Silver Linings Playbook (M) 122 mins
A welcome change from the media's usual ineptitude at representing mental illness, in this excellent adaptation of the bestselling novel by Matthew Quick, the challenges of mental ill-health are portrayed accurately and with respect. Eschewing the overt "craziness" of One Flew Over the Cuckoo's Nest, Quick's protagonists are as relatable as our own family member or colleague, and their experiences authentically relayed.
Add major league casting to the mix, and you have a powerful and affecting film. Bradley Cooper (sincere, charismatic and devastatingly credible) is Pat, recently released from eight months in the local psychiatric hospital into the supportive arms of his long-suffering mother (Jacki Weaver) and superstitious bookkeeping father (the best Robert DeNiro has been in more than a decade). Pat experiences bipolar disorder, and erratic behaviour saw him estranged from his wife prior to hospitalisation. Committed to proving he is "better" and getting her back, he enlists the help of headstrong Tiffany, herself battling demons following the death of her husband.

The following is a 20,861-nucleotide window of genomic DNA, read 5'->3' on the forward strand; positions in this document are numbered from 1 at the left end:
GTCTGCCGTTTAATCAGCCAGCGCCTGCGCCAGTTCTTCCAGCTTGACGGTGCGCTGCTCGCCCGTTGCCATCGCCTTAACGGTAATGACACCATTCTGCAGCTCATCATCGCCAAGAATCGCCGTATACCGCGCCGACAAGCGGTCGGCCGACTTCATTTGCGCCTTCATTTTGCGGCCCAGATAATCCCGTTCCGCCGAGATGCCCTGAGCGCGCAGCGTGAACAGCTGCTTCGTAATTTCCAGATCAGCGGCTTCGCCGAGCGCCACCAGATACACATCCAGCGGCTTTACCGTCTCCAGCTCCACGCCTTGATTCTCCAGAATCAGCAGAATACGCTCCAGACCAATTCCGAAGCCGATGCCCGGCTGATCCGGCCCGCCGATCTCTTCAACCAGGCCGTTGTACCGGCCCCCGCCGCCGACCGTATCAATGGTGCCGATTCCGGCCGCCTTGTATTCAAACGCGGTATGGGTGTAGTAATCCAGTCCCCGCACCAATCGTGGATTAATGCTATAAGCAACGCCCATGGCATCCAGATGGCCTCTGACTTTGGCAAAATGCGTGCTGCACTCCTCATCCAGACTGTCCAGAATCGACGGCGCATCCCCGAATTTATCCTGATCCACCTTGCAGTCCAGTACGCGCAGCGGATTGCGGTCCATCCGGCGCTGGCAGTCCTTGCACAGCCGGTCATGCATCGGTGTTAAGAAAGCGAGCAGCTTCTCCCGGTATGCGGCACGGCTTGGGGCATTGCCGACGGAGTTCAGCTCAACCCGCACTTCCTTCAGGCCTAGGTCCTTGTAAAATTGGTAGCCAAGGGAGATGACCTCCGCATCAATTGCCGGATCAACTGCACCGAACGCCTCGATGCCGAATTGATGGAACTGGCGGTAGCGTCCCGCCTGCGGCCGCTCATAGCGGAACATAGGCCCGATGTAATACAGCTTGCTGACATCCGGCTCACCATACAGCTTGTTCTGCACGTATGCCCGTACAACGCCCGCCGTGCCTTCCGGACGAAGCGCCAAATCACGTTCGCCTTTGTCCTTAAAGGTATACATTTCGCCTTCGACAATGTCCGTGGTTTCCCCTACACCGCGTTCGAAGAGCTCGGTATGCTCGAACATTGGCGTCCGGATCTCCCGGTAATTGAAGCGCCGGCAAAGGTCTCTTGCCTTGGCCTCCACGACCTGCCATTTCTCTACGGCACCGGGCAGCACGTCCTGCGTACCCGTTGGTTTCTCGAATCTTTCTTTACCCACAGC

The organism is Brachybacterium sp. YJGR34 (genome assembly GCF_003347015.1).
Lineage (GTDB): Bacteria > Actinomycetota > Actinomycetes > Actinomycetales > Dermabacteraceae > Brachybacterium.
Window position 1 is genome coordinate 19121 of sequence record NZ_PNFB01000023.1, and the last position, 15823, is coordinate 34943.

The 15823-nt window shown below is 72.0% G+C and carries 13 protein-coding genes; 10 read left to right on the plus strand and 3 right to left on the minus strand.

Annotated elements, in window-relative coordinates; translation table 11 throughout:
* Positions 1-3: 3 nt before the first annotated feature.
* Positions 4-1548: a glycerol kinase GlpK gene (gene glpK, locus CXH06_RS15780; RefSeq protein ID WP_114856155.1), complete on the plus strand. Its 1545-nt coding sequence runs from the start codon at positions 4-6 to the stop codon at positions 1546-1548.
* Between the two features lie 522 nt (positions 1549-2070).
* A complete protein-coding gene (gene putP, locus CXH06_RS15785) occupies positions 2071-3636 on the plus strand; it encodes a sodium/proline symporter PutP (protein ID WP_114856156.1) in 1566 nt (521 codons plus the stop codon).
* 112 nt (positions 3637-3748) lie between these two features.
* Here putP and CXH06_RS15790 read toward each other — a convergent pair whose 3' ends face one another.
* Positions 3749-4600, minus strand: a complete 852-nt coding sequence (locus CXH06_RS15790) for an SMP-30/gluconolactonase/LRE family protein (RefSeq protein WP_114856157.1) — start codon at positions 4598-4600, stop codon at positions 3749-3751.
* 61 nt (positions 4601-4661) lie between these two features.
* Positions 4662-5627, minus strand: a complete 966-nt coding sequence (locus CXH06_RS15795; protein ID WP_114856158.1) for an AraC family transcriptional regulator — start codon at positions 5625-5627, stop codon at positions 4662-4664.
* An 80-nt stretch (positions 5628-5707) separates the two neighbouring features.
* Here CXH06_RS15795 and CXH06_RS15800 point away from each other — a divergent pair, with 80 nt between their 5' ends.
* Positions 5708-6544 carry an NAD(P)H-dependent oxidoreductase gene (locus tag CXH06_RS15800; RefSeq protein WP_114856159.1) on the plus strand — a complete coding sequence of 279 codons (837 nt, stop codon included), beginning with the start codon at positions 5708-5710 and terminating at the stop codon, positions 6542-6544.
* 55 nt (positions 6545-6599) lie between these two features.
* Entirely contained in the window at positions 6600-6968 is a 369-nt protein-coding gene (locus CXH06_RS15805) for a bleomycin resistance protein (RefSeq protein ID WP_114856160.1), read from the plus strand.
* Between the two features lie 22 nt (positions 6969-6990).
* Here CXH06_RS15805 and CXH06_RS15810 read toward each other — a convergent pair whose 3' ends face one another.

The core cast members have been nominated for four of the film's eight Oscars (Jennifer Lawrence, at only 22, is up for her second best actress gong after Winter's Bone. She won the Golden Globe, and when you see her owning a scene against a legend like DeNiro, you know why). Cooper, the hunk from dumb comedies like The Hangover, finally gets a meaty role with complexities he is more than capable of juggling.
Director David O Russell (up for best adapted screenplay and director) shoots this as he did The Fighter, with grainy photography of sun-spared Philadelphian streets. This is the real world, even if its characters sometimes seem higher-strung than most.
Silver Linings Playbook is a surprise gem which certainly manages to see the bright side of life.
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